Neil Humphreys: EPL must wake up to VAR
Sleepy league spoiling games with human errors caused by officials who can't keep up with the speed
Despite all evidence to the contrary, some folks still believe that the Earth is flat, climate change isn't real and the English Premier League doesn't need VAR.
Such a motley crew of conspiracy theorists, conservatives and traditionalists can cling to their archaic viewpoints while the rest of us watch replays of Liverpool's disallowed "goal" and lament the loss of common sense.
After the World Cup in Russia awoke to the benefits of video assistant referees, the English Premier League remains the comatose ostrich with its head in the sand.
But Liverpool, Wolverhampton Wanderers and Leicester City supporters should be championing VAR this morning.
Before its introduction at the World Cup, there was a fear that the constant referrals might disrupt the natural ebb and flow of such a frenetic sport, but the opposite now holds true.
VAR wouldn't stop EPL games. It could potentially save them.
Just ask the outraged Reds.
Sadio Mane tapped the ball home against Arsenal, but his effort was disallowed for offside. However, replays showed Mane was onside during the second phase. The goal should've stood.
Liverpool manager Juergen Klopp managed a wry smile when discussing the error, but he must be privately seething.
His side are already drawing too many games against top-four rivals. He needs legitimate goals unfairly ruled out about as much as we do.
There's always an uneasy sense that Manchester City are just a couple of victories away from breezing towards another title like a Yellow Jersey rider sipping champers on the final stage of the Tour de France.
Klopp understands the magnitude of the task ahead, even without the additional burden of officiating mistakes.
Not that the officials were really at fault in the weekend's three major errors.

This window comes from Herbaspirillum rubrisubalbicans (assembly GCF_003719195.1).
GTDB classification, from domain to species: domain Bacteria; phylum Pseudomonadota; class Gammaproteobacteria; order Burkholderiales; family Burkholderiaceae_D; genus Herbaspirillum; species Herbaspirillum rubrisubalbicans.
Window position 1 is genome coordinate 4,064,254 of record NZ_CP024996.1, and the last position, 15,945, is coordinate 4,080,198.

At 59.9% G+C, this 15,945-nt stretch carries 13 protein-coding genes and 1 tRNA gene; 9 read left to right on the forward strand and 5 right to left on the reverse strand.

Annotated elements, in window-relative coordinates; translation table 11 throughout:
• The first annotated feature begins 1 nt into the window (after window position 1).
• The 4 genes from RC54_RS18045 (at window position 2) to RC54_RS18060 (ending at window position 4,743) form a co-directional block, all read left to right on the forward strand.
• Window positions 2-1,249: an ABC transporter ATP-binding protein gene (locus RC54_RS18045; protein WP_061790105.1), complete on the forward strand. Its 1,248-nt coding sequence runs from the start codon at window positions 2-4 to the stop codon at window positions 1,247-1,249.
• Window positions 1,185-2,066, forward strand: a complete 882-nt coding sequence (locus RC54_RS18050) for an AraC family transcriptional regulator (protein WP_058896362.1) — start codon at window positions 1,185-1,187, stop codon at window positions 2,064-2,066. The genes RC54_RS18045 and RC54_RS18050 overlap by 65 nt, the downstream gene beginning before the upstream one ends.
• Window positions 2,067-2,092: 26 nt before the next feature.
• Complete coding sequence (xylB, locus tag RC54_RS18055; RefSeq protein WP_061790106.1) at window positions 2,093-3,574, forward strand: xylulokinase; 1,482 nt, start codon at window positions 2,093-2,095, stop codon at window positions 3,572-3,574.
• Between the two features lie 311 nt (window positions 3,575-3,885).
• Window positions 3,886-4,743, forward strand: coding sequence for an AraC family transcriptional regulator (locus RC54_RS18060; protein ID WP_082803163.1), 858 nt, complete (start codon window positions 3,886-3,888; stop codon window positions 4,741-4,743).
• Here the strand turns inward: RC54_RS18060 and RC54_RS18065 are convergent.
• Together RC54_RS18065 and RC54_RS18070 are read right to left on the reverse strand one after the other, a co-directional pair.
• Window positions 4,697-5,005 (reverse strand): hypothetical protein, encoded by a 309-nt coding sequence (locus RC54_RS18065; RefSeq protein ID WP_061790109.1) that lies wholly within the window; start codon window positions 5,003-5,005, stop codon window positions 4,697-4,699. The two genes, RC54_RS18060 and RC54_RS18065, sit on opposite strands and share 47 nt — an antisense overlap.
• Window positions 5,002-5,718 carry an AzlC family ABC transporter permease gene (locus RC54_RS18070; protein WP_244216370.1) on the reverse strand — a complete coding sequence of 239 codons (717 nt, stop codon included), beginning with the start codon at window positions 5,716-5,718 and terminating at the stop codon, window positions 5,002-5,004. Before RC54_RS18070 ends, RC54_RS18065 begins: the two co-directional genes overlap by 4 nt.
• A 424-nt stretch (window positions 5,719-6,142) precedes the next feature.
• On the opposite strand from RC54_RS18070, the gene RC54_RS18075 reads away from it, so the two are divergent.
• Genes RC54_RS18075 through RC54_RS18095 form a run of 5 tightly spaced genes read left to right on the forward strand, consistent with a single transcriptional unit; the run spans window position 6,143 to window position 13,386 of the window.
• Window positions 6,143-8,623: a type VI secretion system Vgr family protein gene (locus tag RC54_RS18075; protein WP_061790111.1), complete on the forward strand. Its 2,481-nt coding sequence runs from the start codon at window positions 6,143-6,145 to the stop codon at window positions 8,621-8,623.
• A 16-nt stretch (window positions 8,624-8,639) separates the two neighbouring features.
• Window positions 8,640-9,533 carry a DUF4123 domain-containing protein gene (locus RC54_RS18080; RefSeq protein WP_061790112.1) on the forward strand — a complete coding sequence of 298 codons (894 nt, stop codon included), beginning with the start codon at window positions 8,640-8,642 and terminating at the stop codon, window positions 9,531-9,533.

Aside from Liverpool, Wolves had a "goal" chalked off against Tottenham Hotspur and Leicester City's Jamie Vardy saw his goal-bound effort saved by a Cardiff handball.
Vardy's short-range strike was so quick and powerful that a couple of replays were required to spot Sol Bamba's raised arm, which deflected the shot onto the crossbar, but the handball was spotted nonetheless.
Sharp, 4K technology can keep up with the ever increasing pace of modern athletes, prepared by an army of sports scientists to perform at their optimum. Referees cannot.
All that counter-pressing towards cluttered EPL penalty boxes can be too quick, confusing and blurry for the naked eye.
Leicester still won the game and had deeper emotional issues to contemplate than a handball, but Wolves had a far greater grievance.
Already 2-0 down, Raul Jiminez thought he'd pulled a goal back against Tottenham, but a linesman flagged Matt Doherty offside in the build-up.
Replays proved the linesman wrong and VAR advocates right.
Not surprising, Wolves and Liverpool fans soon subscribed to the Chaos Theory, complaining that a single decision changed everything, robbing them of fair goals, denying them a comeback and ruining their games.
It's an impossible theory to prove and not particularly relevant either. They suffered an injustice that VAR would've fixed in seconds. That's it.
At the World Cup, VAR intervened to help award Spain's Iago Aspas a goal that a linesman had incorrectly flagged for offside. England's Harry Kane also benefited from video technology. So did South Korea against Germany.
Three crucial offside decisions, among others, went the right way in Russia, thanks to VAR. Three EPL decisions went the wrong way at the weekend, thanks to boardroom caution.
A two-thirds majority of clubs voted against VAR being implemented back in April, when voters felt the technology required further trials.
The World Cup suggested the trials were satisfactorily passed.
In September, an early review at ESPN showed that La Liga, Bundesliga and Serie A all enjoyed high percentages of VAR correctly overturning decisions, which leaves the EPL in an awkward position.
After the dazzling Technicolor progress in Russia, the erratic decision-making feels like we're watching English football in black and white, which we are in a way. Referees either get it right or badly wrong. The margin for human error is too big.
EPL clubs will have a chance to vote for VAR again ahead of next season, when they'll be able to finally achieve the same result as video replays - overturn an earlier, incorrect decision.
The EPL must keep up with the speed of technology because officials can't always be expected to keep up with the speed of the game.